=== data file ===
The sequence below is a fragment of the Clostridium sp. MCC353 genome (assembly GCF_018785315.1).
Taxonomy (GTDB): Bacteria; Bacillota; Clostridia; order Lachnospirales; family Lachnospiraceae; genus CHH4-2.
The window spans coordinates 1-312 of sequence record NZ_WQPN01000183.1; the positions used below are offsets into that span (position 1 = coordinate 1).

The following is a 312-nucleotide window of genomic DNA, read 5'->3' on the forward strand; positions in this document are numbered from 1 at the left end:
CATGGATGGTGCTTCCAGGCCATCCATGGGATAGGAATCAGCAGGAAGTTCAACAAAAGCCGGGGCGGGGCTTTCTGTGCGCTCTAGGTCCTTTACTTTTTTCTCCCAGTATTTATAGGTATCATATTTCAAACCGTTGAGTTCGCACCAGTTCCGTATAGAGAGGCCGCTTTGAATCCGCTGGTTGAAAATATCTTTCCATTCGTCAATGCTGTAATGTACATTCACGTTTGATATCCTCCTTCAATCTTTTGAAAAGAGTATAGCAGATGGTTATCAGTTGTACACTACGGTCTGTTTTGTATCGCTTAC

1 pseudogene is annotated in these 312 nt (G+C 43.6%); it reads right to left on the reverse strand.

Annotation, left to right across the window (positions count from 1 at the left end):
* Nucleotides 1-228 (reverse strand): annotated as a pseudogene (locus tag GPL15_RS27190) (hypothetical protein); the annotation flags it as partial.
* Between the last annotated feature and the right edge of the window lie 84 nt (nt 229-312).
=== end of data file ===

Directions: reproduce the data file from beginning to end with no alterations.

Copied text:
The sequence below is a fragment of the Clostridium sp. MCC353 genome (assembly GCF_018785315.1).
Taxonomy (GTDB): Bacteria; Bacillota; Clostridia; order Lachnospirales; family Lachnospiraceae; genus CHH4-2.
The window spans coordinates 1-312 of sequence record NZ_WQPN01000183.1; the positions used below are offsets into that span (position 1 = coordinate 1).

The following is a 312-nucleotide window of genomic DNA, read 5'->3' on the forward strand; positions in this document are numbered from 1 at the left end:
CATGGATGGTGCTTCCAGGCCATCCATGGGATAGGAATCAGCAGGAAGTTCAACAAAAGCCGGGGCGGGGCTTTCTGTGCGCTCTAGGTCCTTTACTTTTTTCTCCCAGTATTTATAGGTATCATATTTCAAACCGTTGAGTTCGCACCAGTTCCGTATAGAGAGGCCGCTTTGAATCCGCTGGTTGAAAATATCTTTCCATTCGTCAATGCTGTAATGTACATTCACGTTTGATATCCTCCTTCAATCTTTTGAAAAGAGTATAGCAGATGGTTATCAGTTGTACACTACGGTCTGTTTTGTATCGCTTAC

1 pseudogene is annotated in these 312 nt (G+C 43.6%); it reads right to left on the reverse strand.

Annotation, left to right across the window (positions count from 1 at the left end):
* Nucleotides 1-228 (reverse strand): annotated as a pseudogene (locus tag GPL15_RS27190) (hypothetical protein); the annotation flags it as partial.
* Between the last annotated feature and the right edge of the window lie 84 nt (nt 229-312).